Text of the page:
Knowbility’s mission is to advocate for people with disabilities by ensuring that web-based applications are accessible and inclusive to all people. The organization was built on values of social inclusion, and their belief that access to information is a right, not a privilege.
Web accessibility is an important factor for people with disabilities, as technology has become ever more integrated into our daily lives. Technology and web-based applications have become common tools in which people access social services, education/training, buy goods, apply for jobs and communicate with others. Without the ability to access the internet or certain technologies, people with disabilities are not provided with an equal opportunity to thrive.
Founded by executive director Sharron Rush in 1999, Knowbility works with organizations, non-profits, companies, schools and individuals to aid them in the process of making their web based applications and technology accessible. Technology is also a way to increase the quality of life for people with disabilities in ways that once were unattainable. With increased access to technology and information, individuals with disabilities can experience increased independence, job skills and socialization opportunities. The social enterprise now provides commercial services to larger organizations and employ people with disabilities to provide accessibility testing through a program called Access Works.
…technology is becoming an integral tool in our everyday lives, we find that web accessibility is starting to become a topic of discussion for those who were once unaware of this issue.
Knowbility has also created an online course called ATSAR that teaches school personnel and parents how to use assistive technology for students with learning, cognitive and physical disabilities. Their two main community programs are OpenAIR and AccessU. OpenAIR, the Open Accessibility Internet Rally, is a competition that matches teams of website developers/designers with non-profit organizations. OpenAIR allows people in the community to learn about accessibility through training and first hand experience, while providing non-profit organizations with pro-bono improvements to their website. First started in 1999 as a one-day intensive hackathon hosted in Austin, Texas, OpenAIR has become an international competition, and the teams now have three months to finish their projects. There are also various tracks within OpenAIR, such as state agencies and university teams.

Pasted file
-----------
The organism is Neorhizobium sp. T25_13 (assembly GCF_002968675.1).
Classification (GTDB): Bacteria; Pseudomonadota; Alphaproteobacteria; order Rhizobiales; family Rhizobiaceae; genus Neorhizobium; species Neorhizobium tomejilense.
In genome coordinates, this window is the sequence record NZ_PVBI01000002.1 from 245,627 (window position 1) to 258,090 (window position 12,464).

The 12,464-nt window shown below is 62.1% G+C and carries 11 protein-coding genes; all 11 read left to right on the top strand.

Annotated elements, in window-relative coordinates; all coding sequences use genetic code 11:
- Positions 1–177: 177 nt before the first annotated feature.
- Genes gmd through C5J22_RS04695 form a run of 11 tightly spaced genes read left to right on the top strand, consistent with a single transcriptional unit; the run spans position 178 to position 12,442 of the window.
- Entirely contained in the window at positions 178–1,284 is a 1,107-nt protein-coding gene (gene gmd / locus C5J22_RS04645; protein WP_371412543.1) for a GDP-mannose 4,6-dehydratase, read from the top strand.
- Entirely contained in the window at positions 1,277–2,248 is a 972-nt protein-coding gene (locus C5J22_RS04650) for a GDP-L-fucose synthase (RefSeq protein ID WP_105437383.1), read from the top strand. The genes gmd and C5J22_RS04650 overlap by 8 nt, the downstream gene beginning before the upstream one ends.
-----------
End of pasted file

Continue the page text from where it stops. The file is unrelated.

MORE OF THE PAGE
AccessU, Knowbility’s second community program, is a three-day annual conference that Knowbility hosts at St. Edward’s University. AccessU is a professional conference that provides hands-on accessibility training. Each year the conference brings the disability community together, and allows people to learn from lead web accessibility experts across the United States. Knowbility has produced this conference for the past twelve years and seen it become increasingly diverse and national. This year, they included a special track for those in the education sector.
From Knowbility: “We joined SEA because we believe that we must create a community around our mission of educating and training others about web accessibility. SEA allows us to collaborate with other organizations who are mission-based and who are working with marginalized and disadvantaged populations. We want to have the opportunity to work with others who share a similar vision, or who can benefit from learning about accessibility and why it matters.
Since technology is becoming an integral tool in our everyday lives, we find that web accessibility is starting to become a topic of discussion for those who were once unaware of this issue. SEA allows us to use our expertise in web accessibility to educate, advise, and join forces with other organizations who promote social inclusion and work to decrease the digital divide.”
To learn more about Knowbility, check out their member directory profile.